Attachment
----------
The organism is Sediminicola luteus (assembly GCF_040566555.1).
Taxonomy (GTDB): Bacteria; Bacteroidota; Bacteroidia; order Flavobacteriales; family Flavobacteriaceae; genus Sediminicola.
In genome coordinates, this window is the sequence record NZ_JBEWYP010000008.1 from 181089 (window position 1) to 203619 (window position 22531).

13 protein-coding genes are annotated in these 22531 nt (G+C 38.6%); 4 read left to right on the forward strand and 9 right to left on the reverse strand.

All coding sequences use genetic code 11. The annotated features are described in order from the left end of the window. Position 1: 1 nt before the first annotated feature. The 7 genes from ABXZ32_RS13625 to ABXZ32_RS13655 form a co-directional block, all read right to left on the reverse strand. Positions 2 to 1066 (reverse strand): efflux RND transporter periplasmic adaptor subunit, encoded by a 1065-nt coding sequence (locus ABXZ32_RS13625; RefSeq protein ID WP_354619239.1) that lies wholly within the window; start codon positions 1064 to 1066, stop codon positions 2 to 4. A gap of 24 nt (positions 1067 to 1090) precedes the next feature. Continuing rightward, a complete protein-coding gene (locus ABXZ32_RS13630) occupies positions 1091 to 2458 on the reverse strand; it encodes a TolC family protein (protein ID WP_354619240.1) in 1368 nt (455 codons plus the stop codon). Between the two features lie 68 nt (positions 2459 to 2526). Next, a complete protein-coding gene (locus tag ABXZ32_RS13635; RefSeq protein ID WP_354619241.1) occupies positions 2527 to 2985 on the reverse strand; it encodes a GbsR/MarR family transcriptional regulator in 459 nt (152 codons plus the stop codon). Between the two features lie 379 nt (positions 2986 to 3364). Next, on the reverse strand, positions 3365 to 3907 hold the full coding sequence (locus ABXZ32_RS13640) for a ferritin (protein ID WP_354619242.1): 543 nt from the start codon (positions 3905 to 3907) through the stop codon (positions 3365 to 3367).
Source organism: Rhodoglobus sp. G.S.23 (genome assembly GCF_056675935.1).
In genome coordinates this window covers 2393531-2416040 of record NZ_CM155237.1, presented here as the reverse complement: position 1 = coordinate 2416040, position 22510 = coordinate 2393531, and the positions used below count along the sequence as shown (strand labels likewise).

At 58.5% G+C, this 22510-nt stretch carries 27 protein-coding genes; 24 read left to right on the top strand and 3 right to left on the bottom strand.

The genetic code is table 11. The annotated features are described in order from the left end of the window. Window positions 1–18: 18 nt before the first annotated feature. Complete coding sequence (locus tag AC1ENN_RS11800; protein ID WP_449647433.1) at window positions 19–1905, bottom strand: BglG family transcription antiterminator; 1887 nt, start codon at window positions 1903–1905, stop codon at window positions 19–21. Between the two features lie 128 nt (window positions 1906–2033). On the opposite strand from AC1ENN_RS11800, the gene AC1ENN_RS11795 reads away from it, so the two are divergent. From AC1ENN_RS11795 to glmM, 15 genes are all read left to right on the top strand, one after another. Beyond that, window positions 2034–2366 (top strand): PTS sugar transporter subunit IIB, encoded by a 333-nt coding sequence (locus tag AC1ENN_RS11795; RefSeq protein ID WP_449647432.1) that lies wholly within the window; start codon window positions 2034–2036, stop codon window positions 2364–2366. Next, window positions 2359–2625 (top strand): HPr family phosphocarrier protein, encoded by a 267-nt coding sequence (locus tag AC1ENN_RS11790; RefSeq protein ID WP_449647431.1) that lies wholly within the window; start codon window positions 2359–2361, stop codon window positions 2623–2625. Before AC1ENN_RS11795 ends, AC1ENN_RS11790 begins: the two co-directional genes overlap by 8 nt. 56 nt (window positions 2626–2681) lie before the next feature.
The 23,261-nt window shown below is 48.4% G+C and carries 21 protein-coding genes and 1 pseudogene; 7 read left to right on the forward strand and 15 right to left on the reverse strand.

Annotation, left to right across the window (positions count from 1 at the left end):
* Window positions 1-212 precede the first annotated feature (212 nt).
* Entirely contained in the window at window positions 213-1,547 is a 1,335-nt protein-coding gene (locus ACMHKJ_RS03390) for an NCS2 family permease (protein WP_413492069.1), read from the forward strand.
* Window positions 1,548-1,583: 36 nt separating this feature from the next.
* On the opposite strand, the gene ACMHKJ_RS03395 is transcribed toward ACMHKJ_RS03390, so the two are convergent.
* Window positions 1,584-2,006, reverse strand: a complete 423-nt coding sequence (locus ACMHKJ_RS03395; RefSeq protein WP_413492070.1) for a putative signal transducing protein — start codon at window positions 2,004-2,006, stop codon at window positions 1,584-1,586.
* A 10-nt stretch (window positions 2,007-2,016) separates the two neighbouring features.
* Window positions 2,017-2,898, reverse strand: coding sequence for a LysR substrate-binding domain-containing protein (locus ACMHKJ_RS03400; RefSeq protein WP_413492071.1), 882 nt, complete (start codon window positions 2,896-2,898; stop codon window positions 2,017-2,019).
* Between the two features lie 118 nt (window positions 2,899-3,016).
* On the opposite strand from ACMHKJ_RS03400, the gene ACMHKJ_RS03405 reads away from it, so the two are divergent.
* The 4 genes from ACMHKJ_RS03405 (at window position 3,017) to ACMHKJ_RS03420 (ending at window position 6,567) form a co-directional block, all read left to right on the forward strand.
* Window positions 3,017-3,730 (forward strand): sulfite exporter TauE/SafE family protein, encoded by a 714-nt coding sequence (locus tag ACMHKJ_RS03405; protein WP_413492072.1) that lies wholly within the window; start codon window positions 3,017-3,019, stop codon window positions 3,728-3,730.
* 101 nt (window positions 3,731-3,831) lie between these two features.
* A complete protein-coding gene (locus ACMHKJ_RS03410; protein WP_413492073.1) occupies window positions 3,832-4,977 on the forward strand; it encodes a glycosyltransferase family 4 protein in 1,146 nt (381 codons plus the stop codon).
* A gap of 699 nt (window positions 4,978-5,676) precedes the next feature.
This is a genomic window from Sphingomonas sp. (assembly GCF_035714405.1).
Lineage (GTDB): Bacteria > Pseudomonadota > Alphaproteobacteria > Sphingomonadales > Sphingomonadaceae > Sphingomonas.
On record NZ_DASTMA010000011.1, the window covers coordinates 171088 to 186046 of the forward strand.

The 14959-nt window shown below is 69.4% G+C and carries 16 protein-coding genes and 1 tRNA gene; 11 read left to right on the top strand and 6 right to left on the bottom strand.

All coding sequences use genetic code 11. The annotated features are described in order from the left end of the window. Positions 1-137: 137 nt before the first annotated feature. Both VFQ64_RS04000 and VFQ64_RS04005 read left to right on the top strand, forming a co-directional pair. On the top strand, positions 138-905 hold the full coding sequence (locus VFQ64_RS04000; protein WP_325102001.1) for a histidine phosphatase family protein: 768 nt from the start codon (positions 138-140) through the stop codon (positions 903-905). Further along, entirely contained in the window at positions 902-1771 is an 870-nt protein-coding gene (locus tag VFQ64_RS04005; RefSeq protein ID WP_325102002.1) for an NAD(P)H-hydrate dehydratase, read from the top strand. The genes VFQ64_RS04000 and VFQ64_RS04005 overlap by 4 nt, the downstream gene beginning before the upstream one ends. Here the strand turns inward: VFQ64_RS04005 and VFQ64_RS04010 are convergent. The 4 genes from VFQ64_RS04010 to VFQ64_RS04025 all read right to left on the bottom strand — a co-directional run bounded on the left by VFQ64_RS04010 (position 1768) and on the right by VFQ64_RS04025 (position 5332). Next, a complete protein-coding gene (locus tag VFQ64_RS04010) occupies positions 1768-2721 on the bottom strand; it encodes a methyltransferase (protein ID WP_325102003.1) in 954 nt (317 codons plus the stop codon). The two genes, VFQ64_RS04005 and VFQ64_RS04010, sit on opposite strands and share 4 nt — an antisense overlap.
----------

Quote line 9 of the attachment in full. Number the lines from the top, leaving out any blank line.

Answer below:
The genetic code is table 11. The annotated features are described in order from the left end of the window. Window positions 1–18: 18 nt before the first annotated feature. Complete coding sequence (locus tag AC1ENN_RS11800; protein ID WP_449647433.1) at window positions 19–1905, bottom strand: BglG family transcription antiterminator; 1887 nt, start codon at window positions 1903–1905, stop codon at window positions 19–21. Between the two features lie 128 nt (window positions 1906–2033). On the opposite strand from AC1ENN_RS11800, the gene AC1ENN_RS11795 reads away from it, so the two are divergent. From AC1ENN_RS11795 to glmM, 15 genes are all read left to right on the top strand, one after another. Beyond that, window positions 2034–2366 (top strand): PTS sugar transporter subunit IIB, encoded by a 333-nt coding sequence (locus tag AC1ENN_RS11795; RefSeq protein ID WP_449647432.1) that lies wholly within the window; start codon window positions 2034–2036, stop codon window positions 2364–2366. Next, window positions 2359–2625 (top strand): HPr family phosphocarrier protein, encoded by a 267-nt coding sequence (locus tag AC1ENN_RS11790; RefSeq protein ID WP_449647431.1) that lies wholly within the window; start codon window positions 2359–2361, stop codon window positions 2623–2625. Before AC1ENN_RS11795 ends, AC1ENN_RS11790 begins: the two co-directional genes overlap by 8 nt. 56 nt (window positions 2626–2681) lie before the next feature.